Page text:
Aristotle’s view on mathematical entities was the most popular in the Middle Ages, at least especially after the rediscovery of his philosophical works (e.g., On the Soul, Physics, Metaphysics, and other treatises on natural philosophy) thanks to the translations from Arabic and Greek into Latin. (This is not totally true, as also Boethius, who lived in the 6th century, defended the same Aristotelian account together with a more Neopythagorean one. Click here to read the full story).
Medieval occurrences of the term mathematicalia mirror some fundamental aspects of Aristotle’s conception of mathematics. Two cases from the 13th and 14th century will do: one text by Albert the Great and a passage from a supposed commentary by John Buridan.
The indefatigable champion of Aristotelian philosophy, Albert the Great (d. 1280), comments on a passage from Peter Lombard’s Sentences, clarifying what are the ‘hard things’ that Peter Lombard is referring to:
|Scanduntur autem ardua triplici gradu: quaedam enim accedunt ad animam nostram sensu, imaginatione, et intellectu: quaedam imaginatione, et intellectu tantum: quaedam autem intellectu tantum. Prima sunt alta tantum, secunda altiora, tertia altissima. […] et separatis secundum rationem a motu et materia, sed tamen per esse conjunctis, et haec sunt mathematicalia.||The hard things <we can deal with> can be divided according to three levels <of difficulty>: (1) those which reach our soul via the senses, the imagination, and the intellect; (2) those which reach our soul via the imagination and intellect only; (3) and those which enter our soul only via the intellect. The first ones are simply difficult, the second ones are more difficult, the third ones are the most difficult. [The second ones] are separated from movement and matter via the reason, but they are nevertheless joined to these in their being, and these are the objects of mathematics.|
In another 14th-century commentary on Aristotle’s De anima, we find the same account of mathematicalia. The anonymous commentator was inspired and influenced by John Buridan (d. 1361 ca.), one of the most influential Masters of Arts at the University of Paris – so that this text was initially ascribed to Buridan himself and referred to as prima lectura. Besides the querelle about its authorship (see here), this text is revealing of the spreading of the Aristotelian account of mathematical objects within the university context. Here’s the passage concerning our mathematicalia:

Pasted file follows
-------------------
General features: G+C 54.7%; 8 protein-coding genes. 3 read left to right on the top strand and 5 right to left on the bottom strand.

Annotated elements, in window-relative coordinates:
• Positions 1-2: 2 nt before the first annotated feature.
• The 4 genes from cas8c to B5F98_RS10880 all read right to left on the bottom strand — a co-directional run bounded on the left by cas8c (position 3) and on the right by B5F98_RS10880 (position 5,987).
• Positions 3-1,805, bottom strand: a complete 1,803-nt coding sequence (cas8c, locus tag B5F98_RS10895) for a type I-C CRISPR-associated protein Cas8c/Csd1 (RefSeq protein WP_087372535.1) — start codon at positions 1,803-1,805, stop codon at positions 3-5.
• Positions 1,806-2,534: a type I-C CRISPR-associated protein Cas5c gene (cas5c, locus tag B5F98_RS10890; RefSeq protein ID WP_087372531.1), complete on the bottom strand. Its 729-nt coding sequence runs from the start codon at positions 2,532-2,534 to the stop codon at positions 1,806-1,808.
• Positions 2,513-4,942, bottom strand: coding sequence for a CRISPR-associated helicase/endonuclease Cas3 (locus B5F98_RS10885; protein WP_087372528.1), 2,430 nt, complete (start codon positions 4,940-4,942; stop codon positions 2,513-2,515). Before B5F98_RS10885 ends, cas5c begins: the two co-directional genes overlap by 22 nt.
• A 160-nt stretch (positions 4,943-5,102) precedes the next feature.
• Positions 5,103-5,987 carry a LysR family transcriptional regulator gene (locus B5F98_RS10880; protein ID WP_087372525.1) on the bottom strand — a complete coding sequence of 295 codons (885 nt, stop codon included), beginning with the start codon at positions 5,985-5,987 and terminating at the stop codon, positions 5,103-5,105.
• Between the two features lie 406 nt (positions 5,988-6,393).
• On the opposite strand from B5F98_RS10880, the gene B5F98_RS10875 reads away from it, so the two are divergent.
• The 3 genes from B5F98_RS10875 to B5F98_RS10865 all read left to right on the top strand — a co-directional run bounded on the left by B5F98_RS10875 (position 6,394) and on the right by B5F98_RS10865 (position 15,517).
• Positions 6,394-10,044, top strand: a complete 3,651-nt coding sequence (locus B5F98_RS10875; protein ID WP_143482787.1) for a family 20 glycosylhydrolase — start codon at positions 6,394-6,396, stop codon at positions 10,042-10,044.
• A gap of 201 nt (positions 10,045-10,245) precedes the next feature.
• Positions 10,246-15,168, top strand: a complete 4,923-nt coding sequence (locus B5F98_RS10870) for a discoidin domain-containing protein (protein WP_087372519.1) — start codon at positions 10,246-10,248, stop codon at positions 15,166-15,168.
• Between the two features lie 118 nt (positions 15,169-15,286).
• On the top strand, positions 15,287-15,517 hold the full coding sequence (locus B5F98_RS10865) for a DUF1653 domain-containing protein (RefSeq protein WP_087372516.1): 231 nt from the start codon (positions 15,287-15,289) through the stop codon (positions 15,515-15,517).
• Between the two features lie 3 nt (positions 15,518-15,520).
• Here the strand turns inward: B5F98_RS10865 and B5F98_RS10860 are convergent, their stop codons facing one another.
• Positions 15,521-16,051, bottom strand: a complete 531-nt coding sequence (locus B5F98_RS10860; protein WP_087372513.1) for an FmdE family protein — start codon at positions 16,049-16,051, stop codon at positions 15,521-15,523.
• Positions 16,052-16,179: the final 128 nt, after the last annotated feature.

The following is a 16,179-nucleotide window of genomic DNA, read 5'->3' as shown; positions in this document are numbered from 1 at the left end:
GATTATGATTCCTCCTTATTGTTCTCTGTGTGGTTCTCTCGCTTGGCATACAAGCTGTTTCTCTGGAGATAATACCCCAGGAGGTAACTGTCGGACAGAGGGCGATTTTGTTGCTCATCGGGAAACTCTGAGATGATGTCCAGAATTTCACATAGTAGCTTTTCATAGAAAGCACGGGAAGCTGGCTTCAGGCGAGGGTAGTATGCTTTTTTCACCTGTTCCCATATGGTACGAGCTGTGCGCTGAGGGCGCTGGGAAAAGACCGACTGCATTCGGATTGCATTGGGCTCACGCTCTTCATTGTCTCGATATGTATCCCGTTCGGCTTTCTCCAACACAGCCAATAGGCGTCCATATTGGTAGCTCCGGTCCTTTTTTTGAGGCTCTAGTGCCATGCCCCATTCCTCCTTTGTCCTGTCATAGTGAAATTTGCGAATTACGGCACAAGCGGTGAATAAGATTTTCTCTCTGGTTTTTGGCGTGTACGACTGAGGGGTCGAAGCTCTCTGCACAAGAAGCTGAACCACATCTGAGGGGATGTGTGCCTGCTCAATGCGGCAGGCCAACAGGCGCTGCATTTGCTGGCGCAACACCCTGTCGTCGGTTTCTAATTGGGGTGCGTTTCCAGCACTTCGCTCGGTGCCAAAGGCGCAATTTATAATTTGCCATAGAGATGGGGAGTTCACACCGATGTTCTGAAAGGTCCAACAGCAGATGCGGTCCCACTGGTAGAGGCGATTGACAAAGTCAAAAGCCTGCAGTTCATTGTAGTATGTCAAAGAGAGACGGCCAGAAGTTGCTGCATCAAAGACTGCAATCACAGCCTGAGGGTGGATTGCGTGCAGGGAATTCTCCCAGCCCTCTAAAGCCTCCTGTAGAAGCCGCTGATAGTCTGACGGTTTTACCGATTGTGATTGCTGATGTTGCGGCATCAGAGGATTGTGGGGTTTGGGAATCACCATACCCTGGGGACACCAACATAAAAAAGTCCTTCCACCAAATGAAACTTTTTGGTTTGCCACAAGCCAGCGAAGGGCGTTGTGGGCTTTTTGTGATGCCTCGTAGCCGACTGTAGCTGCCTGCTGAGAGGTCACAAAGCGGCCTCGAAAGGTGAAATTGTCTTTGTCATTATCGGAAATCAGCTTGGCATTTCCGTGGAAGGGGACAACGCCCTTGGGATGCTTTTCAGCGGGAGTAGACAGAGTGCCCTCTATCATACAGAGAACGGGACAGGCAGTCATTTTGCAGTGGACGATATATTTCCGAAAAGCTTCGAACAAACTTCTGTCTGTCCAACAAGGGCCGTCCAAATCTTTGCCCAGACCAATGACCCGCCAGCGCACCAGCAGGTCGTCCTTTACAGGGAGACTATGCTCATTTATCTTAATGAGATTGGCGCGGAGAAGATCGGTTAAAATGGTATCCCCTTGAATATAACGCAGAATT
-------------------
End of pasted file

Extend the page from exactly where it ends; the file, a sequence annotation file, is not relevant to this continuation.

|Etiam mathematicalia non sunt per se sensibilia, cum sint abstracta a motu et materia sensibili; sed numerus, magnitudo et figura, quae ponuntur sensibilia communia, sunt entia mathematicalia.||Even the mathematical objects are not sensible things in themselves, as they are abstracted from movement and sensible matter; but the number, the magnitude, and the geometric figure, which are conceived as being common to sensible things, are indeed mathematical beings.|
From these two brief examples we can draw that mathematicalia are something deeply linked to the material world and that they also exist independently from sensible reality thanks to our reasoning. This means that they have a special status with regard to both ontology and epistemology.
As Albert remarks, they are indeed something hard to deal with. This opens up another nuance of the word mathematicalia: the set of notions and concepts on which different mathematical disciplines are built. According to the 13th-century polymaths Roger Bacon (Opus maius IV), learning mathematics is easy to clerics, who are not however fitted for other sciences:
|clerici licet rudissimi mathematicalia possunt scire, quamvis ad alias scientias non valeant attingere.|
Moreover, young people can learn mathematics very quickly and successfully, which is not the case for the other parts of philosophy, such as metaphysics, physics, and ethics:
|pueri melius et citius addiscunt mathematicalia […] et etiam per experientiam scimus, quod pueri melius addiscunt et capiunt mathematicalia, quam alias partes philosophiae.|